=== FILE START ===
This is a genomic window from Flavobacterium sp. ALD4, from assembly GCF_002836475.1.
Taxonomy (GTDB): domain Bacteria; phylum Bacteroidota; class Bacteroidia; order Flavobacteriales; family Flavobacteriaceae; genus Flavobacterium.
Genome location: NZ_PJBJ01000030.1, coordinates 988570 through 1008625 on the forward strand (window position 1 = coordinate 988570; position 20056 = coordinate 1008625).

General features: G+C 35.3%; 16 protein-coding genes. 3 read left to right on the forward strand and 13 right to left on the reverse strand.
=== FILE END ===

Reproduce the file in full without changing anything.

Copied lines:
This is a genomic window from Flavobacterium sp. ALD4, from assembly GCF_002836475.1.
Taxonomy (GTDB): domain Bacteria; phylum Bacteroidota; class Bacteroidia; order Flavobacteriales; family Flavobacteriaceae; genus Flavobacterium.
Genome location: NZ_PJBJ01000030.1, coordinates 988570 through 1008625 on the forward strand (window position 1 = coordinate 988570; position 20056 = coordinate 1008625).

General features: G+C 35.3%; 16 protein-coding genes. 3 read left to right on the forward strand and 13 right to left on the reverse strand.